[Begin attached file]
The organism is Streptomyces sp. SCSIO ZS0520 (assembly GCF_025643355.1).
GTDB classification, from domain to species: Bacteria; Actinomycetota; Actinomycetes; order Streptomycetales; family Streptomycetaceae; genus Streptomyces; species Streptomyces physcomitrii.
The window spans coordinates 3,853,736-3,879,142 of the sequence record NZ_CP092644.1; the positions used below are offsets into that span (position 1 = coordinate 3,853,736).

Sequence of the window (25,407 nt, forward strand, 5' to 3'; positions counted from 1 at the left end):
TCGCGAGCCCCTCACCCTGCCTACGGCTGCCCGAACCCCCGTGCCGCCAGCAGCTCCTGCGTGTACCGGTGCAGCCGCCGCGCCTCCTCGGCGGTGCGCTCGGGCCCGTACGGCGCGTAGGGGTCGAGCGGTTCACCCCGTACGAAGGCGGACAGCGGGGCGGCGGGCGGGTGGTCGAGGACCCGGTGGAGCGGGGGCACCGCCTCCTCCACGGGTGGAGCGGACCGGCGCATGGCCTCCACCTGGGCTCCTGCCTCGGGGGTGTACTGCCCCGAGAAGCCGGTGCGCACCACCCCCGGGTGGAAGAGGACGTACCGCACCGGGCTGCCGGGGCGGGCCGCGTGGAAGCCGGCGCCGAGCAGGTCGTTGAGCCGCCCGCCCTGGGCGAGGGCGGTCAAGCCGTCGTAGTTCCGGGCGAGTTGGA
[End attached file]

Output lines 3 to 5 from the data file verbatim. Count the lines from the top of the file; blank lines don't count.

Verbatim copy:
The window spans coordinates 3,853,736-3,879,142 of the sequence record NZ_CP092644.1; the positions used below are offsets into that span (position 1 = coordinate 3,853,736).

Sequence of the window (25,407 nt, forward strand, 5' to 3'; positions counted from 1 at the left end):
TCGCGAGCCCCTCACCCTGCCTACGGCTGCCCGAACCCCCGTGCCGCCAGCAGCTCCTGCGTGTACCGGTGCAGCCGCCGCGCCTCCTCGGCGGTGCGCTCGGGCCCGTACGGCGCGTAGGGGTCGAGCGGTTCACCCCGTACGAAGGCGGACAGCGGGGCGGCGGGCGGGTGGTCGAGGACCCGGTGGAGCGGGGGCACCGCCTCCTCCACGGGTGGAGCGGACCGGCGCATGGCCTCCACCTGGGCTCCTGCCTCGGGGGTGTACTGCCCCGAGAAGCCGGTGCGCACCACCCCCGGGTGGAAGAGGACGTACCGCACCGGGCTGCCGGGGCGGGCCGCGTGGAAGCCGGCGCCGAGCAGGTCGTTGAGCCGCCCGCCCTGGGCGAGGGCGGTCAAGCCGTCGTAGTTCCGGGCGAGTTGGA